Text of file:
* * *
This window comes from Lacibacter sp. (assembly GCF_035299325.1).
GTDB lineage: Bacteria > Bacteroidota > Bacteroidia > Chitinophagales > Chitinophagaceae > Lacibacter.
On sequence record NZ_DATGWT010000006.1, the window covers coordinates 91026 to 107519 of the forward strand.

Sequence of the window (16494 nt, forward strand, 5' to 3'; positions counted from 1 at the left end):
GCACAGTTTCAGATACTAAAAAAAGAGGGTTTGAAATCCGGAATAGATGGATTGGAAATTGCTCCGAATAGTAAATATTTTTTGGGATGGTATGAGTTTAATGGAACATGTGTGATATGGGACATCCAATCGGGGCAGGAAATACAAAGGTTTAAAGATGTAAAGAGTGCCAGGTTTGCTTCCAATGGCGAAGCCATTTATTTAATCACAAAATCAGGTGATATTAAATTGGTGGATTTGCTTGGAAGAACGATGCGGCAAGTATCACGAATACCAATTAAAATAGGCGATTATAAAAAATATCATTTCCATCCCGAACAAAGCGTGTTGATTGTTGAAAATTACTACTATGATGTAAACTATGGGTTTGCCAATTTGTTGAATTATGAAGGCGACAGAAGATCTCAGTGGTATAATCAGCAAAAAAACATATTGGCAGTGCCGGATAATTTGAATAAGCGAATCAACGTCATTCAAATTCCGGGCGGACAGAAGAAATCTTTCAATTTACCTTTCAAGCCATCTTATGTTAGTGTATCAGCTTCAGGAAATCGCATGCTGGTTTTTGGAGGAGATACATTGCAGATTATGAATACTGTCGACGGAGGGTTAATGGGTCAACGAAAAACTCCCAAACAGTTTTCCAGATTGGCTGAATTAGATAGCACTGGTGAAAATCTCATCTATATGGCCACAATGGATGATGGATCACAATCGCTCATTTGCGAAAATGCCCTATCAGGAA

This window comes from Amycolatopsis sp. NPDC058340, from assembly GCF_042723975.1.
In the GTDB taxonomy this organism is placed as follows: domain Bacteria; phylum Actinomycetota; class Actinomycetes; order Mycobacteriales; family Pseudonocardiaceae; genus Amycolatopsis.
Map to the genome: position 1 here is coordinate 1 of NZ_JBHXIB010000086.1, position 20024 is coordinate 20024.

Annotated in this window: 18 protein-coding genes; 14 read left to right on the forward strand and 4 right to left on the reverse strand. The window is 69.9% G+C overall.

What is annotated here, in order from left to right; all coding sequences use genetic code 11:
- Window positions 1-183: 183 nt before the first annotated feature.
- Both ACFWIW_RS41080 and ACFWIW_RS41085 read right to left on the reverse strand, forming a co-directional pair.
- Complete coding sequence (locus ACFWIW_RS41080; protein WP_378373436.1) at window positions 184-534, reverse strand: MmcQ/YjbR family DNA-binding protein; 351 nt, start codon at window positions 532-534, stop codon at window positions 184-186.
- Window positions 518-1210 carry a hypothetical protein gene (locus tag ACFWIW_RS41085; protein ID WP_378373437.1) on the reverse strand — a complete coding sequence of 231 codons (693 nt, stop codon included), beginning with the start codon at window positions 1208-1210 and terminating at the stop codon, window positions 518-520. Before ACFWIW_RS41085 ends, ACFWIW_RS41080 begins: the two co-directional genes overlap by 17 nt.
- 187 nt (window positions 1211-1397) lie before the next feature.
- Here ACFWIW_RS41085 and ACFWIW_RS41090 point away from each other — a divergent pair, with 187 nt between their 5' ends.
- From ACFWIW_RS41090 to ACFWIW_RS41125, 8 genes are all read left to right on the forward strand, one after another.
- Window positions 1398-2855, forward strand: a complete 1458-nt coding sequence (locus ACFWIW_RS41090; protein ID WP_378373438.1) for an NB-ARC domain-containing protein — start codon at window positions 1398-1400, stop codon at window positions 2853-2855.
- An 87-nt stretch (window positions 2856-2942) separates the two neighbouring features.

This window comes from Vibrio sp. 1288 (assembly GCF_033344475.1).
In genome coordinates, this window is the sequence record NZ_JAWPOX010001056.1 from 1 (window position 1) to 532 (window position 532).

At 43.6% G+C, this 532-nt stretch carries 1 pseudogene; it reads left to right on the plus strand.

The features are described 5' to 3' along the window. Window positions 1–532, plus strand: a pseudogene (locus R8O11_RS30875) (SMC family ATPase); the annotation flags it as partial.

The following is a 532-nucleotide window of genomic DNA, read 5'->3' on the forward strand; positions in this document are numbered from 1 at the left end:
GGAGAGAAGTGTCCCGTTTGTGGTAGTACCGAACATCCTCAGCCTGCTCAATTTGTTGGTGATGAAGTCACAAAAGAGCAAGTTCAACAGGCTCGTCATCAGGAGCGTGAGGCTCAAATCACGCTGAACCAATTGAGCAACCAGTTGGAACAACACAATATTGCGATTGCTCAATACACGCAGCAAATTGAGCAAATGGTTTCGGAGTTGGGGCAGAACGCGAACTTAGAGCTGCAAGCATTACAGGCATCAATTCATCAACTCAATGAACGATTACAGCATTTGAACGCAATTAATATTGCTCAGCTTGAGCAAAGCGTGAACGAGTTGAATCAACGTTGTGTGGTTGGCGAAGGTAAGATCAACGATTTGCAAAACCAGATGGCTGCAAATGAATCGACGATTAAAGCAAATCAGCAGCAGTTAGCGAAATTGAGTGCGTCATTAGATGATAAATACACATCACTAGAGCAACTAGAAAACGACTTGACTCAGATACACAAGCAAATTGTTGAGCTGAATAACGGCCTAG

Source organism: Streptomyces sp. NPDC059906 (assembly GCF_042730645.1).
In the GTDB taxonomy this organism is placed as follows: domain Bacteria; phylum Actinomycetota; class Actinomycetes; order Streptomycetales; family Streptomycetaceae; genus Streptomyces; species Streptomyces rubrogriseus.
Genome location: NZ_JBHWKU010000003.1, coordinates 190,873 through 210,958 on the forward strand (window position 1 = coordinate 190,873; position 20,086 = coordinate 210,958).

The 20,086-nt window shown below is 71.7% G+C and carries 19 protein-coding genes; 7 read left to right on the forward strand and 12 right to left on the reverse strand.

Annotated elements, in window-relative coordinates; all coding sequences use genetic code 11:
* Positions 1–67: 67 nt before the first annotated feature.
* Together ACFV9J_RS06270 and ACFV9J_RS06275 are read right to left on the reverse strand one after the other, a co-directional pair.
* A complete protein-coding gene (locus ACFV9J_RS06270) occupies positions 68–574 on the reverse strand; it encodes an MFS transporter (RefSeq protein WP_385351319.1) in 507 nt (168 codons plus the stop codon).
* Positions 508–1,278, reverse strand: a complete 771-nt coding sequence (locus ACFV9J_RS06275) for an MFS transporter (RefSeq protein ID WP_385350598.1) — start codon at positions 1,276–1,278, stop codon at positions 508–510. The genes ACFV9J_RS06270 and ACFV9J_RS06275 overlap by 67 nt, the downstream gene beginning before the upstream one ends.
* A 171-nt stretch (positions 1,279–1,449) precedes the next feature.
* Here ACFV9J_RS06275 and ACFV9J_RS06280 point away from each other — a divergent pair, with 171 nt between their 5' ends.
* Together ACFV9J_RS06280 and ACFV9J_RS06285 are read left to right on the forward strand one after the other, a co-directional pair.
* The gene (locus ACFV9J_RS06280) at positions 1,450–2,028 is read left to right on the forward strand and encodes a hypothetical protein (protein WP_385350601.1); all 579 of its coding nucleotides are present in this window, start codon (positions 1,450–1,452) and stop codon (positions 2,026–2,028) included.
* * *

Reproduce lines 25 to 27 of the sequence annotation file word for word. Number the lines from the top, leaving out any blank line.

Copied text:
GGAGAGAAGTGTCCCGTTTGTGGTAGTACCGAACATCCTCAGCCTGCTCAATTTGTTGGTGATGAAGTCACAAAAGAGCAAGTTCAACAGGCTCGTCATCAGGAGCGTGAGGCTCAAATCACGCTGAACCAATTGAGCAACCAGTTGGAACAACACAATATTGCGATTGCTCAATACACGCAGCAAATTGAGCAAATGGTTTCGGAGTTGGGGCAGAACGCGAACTTAGAGCTGCAAGCATTACAGGCATCAATTCATCAACTCAATGAACGATTACAGCATTTGAACGCAATTAATATTGCTCAGCTTGAGCAAAGCGTGAACGAGTTGAATCAACGTTGTGTGGTTGGCGAAGGTAAGATCAACGATTTGCAAAACCAGATGGCTGCAAATGAATCGACGATTAAAGCAAATCAGCAGCAGTTAGCGAAATTGAGTGCGTCATTAGATGATAAATACACATCACTAGAGCAACTAGAAAACGACTTGACTCAGATACACAAGCAAATTGTTGAGCTGAATAACGGCCTAG

Source organism: Streptomyces sp. NPDC059906 (assembly GCF_042730645.1).
In the GTDB taxonomy this organism is placed as follows: domain Bacteria; phylum Actinomycetota; class Actinomycetes; order Streptomycetales; family Streptomycetaceae; genus Streptomyces; species Streptomyces rubrogriseus.